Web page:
Murky Waters

Visibility underwater can be deteriorated by several factors including, run-off water after heavy rain, sediments stirred up by waves or currents, planktonic blooms. Moreover, it is often the action of the divers that can disturb the sediments, compromising the visibility. It is therefore important to correctly assess the risks connected to diving in reduced or zero visibility.

Several factors affect visibility in the water, which, in extreme situations, can be reduced to zero. Muddy bottoms can be easily disturbed by divers, creating clouds of sediment. In caves and wrecks, the movement of water due to the rise of bubbles can also cause a sudden reduction in visibility due to the detachment of the finer particles of sediments that often cover the walls of these environments.

Diving in very low or no visibility is challenging and stressful, exposing divers to risks such as getting trapped or losing their bearings. Turbid water can also indicate the presence of biological and chemical pollutants, with further problems to be addressed.

Learning to plan and manage dives in low-visibility conditions takes time, knowledge, and experience. The setup of the diving equipment should be specific with a “clean” profile, reducing the risk of getting caught. Even the psychological aspect is not to be underestimated; moving without being able to see is often a cause of stress that, if not controlled, could degenerate into panic.

The senses that generally contribute to our orientation are:

  • Sight: The eyes provide information about our position and surroundings by contributing up to 90% of the sense of direction.
  • Vestibular system: The inner ear senses acceleration in three dimensions.
  • Somatosensory system: it consists of a series of nerves that feel the gravitational field and provide additional information about our position, for example, whether we are sitting or standing.

During the dive, both the vestibular and somatosensory systems have reduced sensitivity, and therefore, our sense of orientation is based, in fact, only on sight. If visibility is reduced, it is very easy to become disoriented.

A disorienting effect has been observed by helicopter pilots when the rotor’s airflow kicks up a cloud of dust surrounding the aircraft. Its underwater counterpart is represented by clouds of plankton or sediments carried by the current that can determine a sensation of movement contrary to the real one. In extreme cases, you can be so confused that you cannot understand the up or down direction with obvious potential severe consequences.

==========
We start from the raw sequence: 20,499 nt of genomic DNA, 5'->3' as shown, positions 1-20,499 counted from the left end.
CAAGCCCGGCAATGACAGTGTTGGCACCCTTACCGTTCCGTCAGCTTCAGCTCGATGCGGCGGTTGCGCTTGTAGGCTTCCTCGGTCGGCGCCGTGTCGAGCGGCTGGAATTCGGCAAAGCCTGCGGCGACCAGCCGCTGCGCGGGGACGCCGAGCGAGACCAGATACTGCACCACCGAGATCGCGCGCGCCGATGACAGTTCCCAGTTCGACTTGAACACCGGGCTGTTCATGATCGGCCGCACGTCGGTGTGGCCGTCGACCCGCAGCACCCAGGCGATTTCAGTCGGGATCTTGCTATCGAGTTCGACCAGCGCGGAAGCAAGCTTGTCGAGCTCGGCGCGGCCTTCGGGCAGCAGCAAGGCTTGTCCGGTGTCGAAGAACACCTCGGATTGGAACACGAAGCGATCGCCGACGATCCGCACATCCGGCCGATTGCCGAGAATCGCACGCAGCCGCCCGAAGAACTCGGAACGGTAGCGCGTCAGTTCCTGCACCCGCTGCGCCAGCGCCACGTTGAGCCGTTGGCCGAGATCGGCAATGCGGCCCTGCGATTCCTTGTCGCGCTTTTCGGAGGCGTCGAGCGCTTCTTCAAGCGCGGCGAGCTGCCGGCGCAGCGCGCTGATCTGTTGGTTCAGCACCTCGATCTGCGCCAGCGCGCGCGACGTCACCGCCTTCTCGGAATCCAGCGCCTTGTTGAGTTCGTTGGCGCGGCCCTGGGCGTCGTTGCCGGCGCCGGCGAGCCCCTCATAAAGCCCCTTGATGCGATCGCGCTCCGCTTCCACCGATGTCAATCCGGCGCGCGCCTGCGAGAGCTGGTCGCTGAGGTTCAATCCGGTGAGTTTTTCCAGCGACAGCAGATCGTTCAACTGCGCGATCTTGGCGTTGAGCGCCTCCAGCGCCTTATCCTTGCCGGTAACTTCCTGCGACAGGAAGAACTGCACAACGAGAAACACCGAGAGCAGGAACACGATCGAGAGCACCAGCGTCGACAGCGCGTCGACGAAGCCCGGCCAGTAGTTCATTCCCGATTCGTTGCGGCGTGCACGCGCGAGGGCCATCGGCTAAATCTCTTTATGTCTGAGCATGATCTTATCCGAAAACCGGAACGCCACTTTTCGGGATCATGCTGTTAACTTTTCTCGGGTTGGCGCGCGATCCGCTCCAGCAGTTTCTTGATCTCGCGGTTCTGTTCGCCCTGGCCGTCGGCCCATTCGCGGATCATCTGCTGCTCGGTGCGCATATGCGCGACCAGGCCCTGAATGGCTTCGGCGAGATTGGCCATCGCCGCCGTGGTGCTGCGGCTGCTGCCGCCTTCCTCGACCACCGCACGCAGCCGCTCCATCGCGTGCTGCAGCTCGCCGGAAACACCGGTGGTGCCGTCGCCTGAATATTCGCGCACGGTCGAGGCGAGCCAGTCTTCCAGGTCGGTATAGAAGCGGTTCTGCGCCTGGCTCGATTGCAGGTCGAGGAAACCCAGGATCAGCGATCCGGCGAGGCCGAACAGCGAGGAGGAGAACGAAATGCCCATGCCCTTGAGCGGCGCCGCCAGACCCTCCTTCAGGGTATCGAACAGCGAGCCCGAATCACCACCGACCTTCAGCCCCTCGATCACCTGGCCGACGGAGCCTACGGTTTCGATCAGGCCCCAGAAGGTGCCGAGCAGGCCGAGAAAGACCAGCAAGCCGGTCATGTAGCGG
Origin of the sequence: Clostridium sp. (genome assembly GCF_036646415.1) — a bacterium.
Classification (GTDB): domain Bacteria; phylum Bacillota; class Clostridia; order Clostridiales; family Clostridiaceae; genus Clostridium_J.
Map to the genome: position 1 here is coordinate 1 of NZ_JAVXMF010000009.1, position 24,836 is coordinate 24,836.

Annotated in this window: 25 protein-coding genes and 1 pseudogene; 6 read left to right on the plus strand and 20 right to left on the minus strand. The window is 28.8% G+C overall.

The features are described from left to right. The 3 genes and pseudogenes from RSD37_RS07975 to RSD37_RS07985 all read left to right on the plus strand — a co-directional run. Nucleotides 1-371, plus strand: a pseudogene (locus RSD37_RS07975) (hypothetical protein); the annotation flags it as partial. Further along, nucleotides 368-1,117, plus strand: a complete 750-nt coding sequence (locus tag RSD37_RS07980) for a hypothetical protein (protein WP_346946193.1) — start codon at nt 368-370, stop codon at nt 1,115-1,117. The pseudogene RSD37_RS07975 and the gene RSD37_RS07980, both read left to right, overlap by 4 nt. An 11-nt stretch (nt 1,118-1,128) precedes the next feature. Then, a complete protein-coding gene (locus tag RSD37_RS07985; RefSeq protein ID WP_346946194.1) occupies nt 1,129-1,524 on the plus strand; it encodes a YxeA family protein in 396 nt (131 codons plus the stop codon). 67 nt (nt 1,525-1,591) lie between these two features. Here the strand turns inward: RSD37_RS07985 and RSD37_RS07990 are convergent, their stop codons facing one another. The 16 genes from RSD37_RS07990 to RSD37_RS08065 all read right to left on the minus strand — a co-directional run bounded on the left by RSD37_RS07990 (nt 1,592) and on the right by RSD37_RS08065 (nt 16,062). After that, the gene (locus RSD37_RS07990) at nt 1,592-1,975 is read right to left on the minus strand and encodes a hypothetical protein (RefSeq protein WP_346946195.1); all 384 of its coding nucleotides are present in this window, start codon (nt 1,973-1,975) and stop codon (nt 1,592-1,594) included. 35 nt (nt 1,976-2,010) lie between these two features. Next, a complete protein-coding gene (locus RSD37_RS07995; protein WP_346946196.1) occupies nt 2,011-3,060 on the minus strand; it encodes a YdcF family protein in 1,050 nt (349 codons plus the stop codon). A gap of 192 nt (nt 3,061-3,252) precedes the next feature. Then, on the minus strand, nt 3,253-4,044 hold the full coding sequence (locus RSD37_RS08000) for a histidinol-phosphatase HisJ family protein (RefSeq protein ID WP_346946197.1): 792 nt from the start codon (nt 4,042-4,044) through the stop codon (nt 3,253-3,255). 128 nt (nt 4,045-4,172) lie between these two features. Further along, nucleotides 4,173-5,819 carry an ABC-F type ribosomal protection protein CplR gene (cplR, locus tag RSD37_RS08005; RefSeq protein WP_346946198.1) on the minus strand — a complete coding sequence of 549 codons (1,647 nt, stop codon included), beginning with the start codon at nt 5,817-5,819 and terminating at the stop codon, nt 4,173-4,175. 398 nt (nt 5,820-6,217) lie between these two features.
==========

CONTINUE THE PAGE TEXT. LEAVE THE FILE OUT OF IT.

A specific set of risks is associated with diving in reduced visibility, and appropriate mitigation strategies must be applied.

  • Entanglement: Getting caught in structures such as cables and nets is easier in murky water. To mitigate this risk, the diver should move cautiously, keep the equipment as close as possible to the body by securing the regulator around the neck with a special elastic tie, and have adequate cutting systems well positioned. It’s good to have a cutter for monofilaments, scissors for cutting thin cables, and a good knife for thicker ropes. These systems should also be positioned in easily accessible parts such as the forearm and chest. The “classic” knife position along the calf can be challenging to reach by a severely tangled diver, and the knife itself could become a potential tangling point.
  • Communication: in conditions of reduced visibility, the traditional communication system with hand signals is of limited or no use. In these cases, divers may consider using a connecting rope with an associated code of signals to communicate predetermined information. For example, one shot to draw attention, two to signal that everything is okay, etc. The amount of information that can be transmitted with this system is limited. For more complex communications, it is necessary to use acoustic systems that allow divers to talk to each other and, possibly, to the surface.
  • Safety procedures: Divers must be able to operate their equipment and that of their buddy by touch. In particular, open and close the cylinder valves, remove the ballast system, and use the BCD controls. The procedure in the event of separation from the dive buddy must also be reviewed, considering that you are in zero visibility conditions.  In this case, any attempt to find the other diver underwater is futile; it is better to go up in a controlled way, possibly deploying an SMB, and reunite once on the surface.

As in many other situations, safely handling dives with reduced visibility takes time and practice. A variety of exercises can be used during training in a controlled environment. A very good way to become familiar with situations of zero visibility is to use a blind mask, for example, by covering the glass with black tape while working on your equipment, identifying objects, or following a predetermined route. To ensure their safety, the diver in training must be accompanied by a support diver ready to intervene in case of need.    In any case, diving in significantly reduced visibility is not for everyone; if a diver feels discomfort diving in such conditions, in no way should they feel obliged to do so because, in an actual emergency, their behavior could become unpredictable, jeopardizing their safety and that of the other divers.